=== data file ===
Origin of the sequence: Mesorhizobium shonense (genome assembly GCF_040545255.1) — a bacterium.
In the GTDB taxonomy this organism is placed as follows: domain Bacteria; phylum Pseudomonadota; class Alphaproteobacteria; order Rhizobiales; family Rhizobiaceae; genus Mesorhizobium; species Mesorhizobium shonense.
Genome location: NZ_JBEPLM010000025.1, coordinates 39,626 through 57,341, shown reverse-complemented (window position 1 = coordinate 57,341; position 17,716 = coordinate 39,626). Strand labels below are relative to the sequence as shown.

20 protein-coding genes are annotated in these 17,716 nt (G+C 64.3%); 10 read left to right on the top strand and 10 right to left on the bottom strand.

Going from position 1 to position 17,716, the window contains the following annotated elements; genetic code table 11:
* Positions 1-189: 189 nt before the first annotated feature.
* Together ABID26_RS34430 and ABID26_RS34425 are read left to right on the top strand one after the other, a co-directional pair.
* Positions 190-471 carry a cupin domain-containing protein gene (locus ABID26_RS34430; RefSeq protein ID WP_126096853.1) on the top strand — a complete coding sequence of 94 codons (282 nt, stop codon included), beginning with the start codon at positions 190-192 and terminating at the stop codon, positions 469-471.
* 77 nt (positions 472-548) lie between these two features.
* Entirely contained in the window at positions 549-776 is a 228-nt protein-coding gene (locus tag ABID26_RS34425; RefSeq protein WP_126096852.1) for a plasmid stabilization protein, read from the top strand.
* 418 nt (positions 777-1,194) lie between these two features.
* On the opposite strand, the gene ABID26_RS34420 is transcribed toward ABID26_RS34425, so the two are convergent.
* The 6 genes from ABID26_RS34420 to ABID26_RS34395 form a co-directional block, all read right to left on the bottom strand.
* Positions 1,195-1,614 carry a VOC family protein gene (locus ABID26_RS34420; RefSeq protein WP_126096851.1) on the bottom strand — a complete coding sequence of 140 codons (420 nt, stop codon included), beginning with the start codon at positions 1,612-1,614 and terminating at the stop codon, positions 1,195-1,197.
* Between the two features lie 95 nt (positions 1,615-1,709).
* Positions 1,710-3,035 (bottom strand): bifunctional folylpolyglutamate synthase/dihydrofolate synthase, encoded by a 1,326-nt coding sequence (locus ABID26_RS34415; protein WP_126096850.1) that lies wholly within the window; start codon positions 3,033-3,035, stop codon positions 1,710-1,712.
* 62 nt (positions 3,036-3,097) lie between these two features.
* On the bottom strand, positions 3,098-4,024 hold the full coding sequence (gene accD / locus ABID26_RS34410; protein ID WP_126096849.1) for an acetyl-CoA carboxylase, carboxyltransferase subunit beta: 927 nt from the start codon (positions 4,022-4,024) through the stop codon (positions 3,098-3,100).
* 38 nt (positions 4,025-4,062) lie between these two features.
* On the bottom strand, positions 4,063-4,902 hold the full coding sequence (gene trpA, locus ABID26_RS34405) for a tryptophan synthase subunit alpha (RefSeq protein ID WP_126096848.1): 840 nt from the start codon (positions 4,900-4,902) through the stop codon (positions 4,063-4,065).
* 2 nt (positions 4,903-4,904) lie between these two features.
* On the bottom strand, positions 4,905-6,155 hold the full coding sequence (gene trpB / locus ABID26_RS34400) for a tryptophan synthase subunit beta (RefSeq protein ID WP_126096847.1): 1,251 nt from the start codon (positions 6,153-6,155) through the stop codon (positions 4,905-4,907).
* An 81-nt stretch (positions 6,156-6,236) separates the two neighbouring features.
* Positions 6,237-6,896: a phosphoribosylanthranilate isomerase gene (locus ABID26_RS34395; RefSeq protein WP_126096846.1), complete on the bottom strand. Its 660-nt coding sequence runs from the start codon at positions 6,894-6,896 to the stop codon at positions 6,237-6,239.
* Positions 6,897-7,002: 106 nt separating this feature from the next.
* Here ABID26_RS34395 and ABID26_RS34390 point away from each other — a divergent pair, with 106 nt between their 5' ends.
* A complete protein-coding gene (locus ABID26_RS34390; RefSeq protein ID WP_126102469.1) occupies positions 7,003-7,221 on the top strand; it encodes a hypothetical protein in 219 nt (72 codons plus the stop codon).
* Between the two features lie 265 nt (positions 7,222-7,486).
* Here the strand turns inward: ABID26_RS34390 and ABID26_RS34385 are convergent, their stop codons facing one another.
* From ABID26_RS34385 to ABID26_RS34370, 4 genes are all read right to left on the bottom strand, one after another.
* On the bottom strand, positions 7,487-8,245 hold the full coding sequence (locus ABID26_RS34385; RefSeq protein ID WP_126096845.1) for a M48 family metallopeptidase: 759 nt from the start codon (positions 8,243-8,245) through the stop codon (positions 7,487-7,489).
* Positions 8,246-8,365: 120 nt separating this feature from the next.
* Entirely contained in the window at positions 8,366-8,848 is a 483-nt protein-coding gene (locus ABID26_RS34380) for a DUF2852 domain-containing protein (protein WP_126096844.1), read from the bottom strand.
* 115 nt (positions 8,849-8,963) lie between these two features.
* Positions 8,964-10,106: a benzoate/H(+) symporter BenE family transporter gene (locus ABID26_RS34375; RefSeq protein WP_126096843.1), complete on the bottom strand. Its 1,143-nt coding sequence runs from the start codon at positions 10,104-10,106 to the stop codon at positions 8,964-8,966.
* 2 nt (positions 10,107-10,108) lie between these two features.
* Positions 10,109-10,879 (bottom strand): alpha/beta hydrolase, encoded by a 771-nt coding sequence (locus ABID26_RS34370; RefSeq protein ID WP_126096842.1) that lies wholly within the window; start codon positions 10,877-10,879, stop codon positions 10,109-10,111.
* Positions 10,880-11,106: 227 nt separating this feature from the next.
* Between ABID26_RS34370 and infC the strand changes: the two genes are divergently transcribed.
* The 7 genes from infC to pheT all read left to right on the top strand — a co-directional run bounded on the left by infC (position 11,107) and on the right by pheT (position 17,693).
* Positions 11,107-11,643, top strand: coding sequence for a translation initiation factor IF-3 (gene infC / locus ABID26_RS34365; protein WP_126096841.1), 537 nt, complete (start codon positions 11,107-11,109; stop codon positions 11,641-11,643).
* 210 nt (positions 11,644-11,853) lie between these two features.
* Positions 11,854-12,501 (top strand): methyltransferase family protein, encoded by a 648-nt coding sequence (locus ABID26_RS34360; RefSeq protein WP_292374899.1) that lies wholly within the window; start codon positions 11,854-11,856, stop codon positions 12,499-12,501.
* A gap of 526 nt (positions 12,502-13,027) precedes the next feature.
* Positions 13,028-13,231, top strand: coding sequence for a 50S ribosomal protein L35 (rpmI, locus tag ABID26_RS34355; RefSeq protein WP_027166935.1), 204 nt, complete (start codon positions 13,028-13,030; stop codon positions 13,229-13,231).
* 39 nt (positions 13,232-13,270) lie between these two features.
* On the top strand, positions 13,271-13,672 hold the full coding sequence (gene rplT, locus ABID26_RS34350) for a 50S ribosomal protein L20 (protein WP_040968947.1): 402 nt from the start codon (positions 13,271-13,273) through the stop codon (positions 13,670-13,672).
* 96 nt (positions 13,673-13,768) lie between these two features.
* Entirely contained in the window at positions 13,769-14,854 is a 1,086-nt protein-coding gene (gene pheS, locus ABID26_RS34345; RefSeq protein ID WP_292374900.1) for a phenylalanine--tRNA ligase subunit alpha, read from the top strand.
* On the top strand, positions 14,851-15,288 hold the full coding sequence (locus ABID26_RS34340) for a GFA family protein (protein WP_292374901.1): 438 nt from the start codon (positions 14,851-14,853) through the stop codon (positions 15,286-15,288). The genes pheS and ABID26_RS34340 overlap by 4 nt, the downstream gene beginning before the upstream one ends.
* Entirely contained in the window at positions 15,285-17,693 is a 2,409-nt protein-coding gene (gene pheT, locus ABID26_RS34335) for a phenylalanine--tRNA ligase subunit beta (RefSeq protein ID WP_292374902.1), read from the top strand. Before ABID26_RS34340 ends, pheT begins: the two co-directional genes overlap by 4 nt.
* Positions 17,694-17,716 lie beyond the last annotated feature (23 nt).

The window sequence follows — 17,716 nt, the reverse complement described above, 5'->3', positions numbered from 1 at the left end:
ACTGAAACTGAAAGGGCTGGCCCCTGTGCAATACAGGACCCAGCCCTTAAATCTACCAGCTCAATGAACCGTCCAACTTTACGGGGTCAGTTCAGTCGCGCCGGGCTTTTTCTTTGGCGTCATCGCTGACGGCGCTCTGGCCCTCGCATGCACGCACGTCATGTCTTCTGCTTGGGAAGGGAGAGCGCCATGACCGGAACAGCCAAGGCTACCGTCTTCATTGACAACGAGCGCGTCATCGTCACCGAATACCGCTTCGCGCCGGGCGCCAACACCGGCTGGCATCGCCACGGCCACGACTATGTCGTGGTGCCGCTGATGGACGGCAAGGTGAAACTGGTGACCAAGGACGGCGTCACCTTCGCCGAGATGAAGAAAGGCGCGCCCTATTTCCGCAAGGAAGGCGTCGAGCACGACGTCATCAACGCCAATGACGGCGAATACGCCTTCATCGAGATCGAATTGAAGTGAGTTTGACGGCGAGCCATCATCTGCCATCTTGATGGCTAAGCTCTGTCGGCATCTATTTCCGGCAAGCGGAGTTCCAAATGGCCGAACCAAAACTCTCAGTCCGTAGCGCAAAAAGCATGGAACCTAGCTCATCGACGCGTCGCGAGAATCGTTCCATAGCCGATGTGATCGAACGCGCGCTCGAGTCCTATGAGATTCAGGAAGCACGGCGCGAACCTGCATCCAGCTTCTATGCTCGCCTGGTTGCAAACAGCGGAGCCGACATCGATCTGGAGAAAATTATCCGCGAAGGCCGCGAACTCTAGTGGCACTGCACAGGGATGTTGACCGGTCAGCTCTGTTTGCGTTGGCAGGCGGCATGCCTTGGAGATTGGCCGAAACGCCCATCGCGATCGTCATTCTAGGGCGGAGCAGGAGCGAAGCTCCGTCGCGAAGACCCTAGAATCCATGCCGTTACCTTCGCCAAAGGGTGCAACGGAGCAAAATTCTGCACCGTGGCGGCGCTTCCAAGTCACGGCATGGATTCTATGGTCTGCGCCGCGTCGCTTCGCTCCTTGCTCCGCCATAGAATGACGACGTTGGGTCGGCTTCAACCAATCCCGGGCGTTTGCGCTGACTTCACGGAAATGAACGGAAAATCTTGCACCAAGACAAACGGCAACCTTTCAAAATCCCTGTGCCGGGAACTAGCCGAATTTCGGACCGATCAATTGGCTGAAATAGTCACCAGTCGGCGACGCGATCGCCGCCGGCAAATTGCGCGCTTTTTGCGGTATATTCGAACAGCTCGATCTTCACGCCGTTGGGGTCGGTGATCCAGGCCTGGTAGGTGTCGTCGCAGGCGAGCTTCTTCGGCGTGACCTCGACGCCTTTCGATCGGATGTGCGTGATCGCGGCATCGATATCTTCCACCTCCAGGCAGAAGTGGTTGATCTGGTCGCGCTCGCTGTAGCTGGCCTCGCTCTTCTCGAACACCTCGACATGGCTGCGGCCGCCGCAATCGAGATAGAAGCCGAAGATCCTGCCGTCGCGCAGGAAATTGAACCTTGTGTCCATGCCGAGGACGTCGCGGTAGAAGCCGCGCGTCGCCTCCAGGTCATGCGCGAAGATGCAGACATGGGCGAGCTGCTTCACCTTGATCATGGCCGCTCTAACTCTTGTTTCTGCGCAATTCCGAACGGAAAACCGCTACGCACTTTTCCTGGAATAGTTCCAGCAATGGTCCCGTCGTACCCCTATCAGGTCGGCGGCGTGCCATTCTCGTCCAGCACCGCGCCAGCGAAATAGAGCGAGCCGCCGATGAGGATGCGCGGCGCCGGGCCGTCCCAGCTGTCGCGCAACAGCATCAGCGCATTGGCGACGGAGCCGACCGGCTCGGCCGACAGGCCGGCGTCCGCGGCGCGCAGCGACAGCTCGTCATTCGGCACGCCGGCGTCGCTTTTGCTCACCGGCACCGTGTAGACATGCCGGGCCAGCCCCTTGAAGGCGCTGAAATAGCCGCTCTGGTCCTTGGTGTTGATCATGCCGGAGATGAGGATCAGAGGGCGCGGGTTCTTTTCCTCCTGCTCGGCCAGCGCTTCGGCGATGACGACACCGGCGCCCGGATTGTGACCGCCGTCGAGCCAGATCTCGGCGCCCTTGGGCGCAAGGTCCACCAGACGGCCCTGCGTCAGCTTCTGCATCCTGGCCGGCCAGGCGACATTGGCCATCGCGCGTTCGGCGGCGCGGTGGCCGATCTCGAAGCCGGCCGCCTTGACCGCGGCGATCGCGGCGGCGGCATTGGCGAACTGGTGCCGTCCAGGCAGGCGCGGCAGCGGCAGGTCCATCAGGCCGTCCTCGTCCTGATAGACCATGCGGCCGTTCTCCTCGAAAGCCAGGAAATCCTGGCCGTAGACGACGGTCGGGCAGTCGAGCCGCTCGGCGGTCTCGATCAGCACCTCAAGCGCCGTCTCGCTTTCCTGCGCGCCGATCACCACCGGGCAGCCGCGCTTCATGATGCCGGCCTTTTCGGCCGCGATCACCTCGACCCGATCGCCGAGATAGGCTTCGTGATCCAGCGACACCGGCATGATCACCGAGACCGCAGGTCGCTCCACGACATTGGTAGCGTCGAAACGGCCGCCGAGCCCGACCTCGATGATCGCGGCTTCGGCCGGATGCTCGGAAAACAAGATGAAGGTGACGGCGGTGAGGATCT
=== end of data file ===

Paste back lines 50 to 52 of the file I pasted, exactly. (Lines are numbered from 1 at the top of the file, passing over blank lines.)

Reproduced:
* On the top strand, positions 14,851-15,288 hold the full coding sequence (locus ABID26_RS34340) for a GFA family protein (protein WP_292374901.1): 438 nt from the start codon (positions 14,851-14,853) through the stop codon (positions 15,286-15,288). The genes pheS and ABID26_RS34340 overlap by 4 nt, the downstream gene beginning before the upstream one ends.
* Entirely contained in the window at positions 15,285-17,693 is a 2,409-nt protein-coding gene (gene pheT, locus ABID26_RS34335) for a phenylalanine--tRNA ligase subunit beta (RefSeq protein ID WP_292374902.1), read from the top strand. Before ABID26_RS34340 ends, pheT begins: the two co-directional genes overlap by 4 nt.
* Positions 17,694-17,716 lie beyond the last annotated feature (23 nt).